Get Out of the Summer Heat and Into a Cave

Take Care of Texas
Woman caving

When it’s hot out, you might be inclined to stay inside. Instead, how about going underground? There’s a mysterious world just waiting to be explored—caves—and the summer is a great time to check out these marvels. The ground’s temperature stays relatively constant all year long, meaning caving is a great way to beat the seasonal heat.

Keep reading to learn about three premier caving sites in Texas.

Interior view of kickapoo cavernKickapoo Cavern State Park

About 60 miles northwest of Uvalde, you’ll find Kickapoo Cavern State Park, where natural wonders abound. The park has 20 known caves—the two largest are Kickapoo Cavern and Stuart Bat Cave.

Kickapoo Cavern is about 1,400 feet long and is the result of 4 million years of geologic change. It’s known for having the tallest cave column in the state of Texas—over 80 feet high. Stuart Bat Cave is slightly shorter than Kickapoo and is the seasonal home to thousands of Mexican free-tailed bats.

Spend about three hours of your summer day on a guided cave tour at this state park. The cave is undeveloped and is a moderately strenuous underground hiking adventure.

Reserve your ticket online and visit the park’s website to learn more.

lower stairs in longhorn cavernLonghorn Cavern State Park

Just an hour and a half northwest of Texas’ capitol city are 645 acres of rugged Hill Country known as Longhorn Cavern State Park.

The geological forces that created this cavern make it one of the most unique caves in the world. Its walls are mostly smooth because it was shaped by erosion.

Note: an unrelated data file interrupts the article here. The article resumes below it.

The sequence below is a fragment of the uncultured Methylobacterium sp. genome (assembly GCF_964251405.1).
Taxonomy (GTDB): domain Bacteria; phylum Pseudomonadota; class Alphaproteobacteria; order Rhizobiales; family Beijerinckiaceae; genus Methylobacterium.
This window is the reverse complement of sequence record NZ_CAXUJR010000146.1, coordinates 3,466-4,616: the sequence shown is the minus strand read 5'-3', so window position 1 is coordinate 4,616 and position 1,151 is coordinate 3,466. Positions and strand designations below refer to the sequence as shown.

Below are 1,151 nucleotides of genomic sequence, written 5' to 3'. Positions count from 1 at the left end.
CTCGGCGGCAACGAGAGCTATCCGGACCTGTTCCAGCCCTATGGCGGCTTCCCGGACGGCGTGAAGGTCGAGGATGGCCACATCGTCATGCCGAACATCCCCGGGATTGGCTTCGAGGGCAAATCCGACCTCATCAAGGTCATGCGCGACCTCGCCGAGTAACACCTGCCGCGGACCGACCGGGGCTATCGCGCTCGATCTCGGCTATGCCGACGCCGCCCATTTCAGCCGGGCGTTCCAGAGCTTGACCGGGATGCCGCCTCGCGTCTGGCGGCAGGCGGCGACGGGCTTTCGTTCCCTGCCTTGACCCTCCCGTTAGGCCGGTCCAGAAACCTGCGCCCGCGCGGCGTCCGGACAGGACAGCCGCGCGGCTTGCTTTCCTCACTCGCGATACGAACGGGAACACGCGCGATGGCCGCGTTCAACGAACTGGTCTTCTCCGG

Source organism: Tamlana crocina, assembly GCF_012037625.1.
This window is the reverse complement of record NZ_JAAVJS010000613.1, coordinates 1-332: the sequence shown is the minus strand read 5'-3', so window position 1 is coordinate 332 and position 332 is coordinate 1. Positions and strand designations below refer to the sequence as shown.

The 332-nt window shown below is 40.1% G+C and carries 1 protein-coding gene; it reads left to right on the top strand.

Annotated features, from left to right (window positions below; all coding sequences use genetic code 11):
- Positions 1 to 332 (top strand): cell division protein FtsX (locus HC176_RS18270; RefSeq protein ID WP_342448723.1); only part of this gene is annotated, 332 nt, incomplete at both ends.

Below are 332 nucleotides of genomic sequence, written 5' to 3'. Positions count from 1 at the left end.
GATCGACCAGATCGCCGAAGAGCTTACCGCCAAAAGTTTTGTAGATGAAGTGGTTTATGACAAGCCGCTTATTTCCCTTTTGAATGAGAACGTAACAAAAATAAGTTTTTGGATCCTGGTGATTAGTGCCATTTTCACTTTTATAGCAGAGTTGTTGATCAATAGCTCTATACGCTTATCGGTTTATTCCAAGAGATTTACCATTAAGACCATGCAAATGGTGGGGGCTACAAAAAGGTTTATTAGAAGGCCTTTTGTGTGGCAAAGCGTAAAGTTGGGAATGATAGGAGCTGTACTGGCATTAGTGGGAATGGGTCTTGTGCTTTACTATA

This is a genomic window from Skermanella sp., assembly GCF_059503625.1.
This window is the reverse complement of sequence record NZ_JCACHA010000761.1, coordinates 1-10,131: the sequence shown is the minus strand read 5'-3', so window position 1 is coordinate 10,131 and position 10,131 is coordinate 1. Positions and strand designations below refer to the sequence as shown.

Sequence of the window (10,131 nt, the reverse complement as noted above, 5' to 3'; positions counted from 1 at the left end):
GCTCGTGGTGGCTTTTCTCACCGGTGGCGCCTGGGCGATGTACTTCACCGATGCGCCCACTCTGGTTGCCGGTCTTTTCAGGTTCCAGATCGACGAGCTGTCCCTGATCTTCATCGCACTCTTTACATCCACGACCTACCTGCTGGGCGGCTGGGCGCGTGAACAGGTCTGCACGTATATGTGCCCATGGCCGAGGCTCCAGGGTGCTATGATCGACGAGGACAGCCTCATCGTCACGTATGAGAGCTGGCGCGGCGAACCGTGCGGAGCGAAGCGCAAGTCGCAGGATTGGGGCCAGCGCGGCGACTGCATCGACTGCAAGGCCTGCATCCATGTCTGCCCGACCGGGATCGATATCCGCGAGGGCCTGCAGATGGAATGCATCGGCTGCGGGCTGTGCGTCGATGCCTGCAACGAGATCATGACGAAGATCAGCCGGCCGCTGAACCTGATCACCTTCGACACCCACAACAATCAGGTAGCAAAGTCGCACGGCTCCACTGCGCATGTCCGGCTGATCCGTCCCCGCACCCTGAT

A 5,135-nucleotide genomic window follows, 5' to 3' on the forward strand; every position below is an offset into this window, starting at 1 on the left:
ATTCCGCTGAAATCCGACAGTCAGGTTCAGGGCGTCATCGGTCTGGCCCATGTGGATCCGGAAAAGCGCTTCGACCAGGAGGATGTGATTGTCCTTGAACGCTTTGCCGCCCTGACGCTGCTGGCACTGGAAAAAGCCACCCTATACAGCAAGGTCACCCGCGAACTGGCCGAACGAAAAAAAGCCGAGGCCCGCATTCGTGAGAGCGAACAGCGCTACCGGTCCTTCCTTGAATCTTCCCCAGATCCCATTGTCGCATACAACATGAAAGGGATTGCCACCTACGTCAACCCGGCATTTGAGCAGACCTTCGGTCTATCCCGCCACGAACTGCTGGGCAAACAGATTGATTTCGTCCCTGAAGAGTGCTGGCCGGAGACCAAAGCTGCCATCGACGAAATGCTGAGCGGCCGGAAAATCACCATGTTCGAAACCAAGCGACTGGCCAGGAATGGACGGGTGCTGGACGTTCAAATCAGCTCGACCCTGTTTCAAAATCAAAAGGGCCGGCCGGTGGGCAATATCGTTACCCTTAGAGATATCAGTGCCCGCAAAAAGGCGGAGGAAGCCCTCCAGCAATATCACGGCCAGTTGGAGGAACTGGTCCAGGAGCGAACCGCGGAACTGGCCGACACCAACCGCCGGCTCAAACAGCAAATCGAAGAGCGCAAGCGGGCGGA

The cave has provided shelter since prehistoric times, when area people used the large room next to the main entrance for shelter. Anglo settlers discovered the cavern in the mid-1800s.

You can only access the cave by a guided tour. Choose between a Walking Tour, which is first come, first served, or a Wild Cave Tour, which can be reserved. During the Wild Cave Tour, you’ll crawl and climb through the undeveloped lower level of the cave. Expect to get dirty.

man looking up in Colorado Bend caveColorado Bend State Park

Along the Colorado River about 30 miles west of Lampasas you’ll find Colorado Bend State Park. The park is over 5,328 acres and, instead of one or two big caves, there are over 400 smaller ones.

To protect the sensitive eco-system, only a handful of the caves are open for guided tours. Check out the Cave Crawling Tour at the park to explore this underground world. An experienced guide will lead you on an adventure through caves where you’ll crawl, slide, and climb through small spaces and into large chambers. In this cave system, you’ll get to see a lot more wildlife than most others.

Wear sturdy shoes and be prepared to get dirty and soaked. Reservations are required for all cave tours in this park.

red first aide kitBe Safe and Respect the Environment

To protect the caves and the creatures that live in them, unauthorized entry into caves is not allowed.

As with any outdoor activity, it is important to practice Leave No Trace principles and take safety precautions.


  • Never go caving alone. 
  • Let someone know when to expect your return, and where you plan to go (file a caving plan).
  • Carry extra lights.
  • Don't cave in rainy weather. 
  • Wear appropriate clothing and shoes. 
  • Leave the caves the way you find them.

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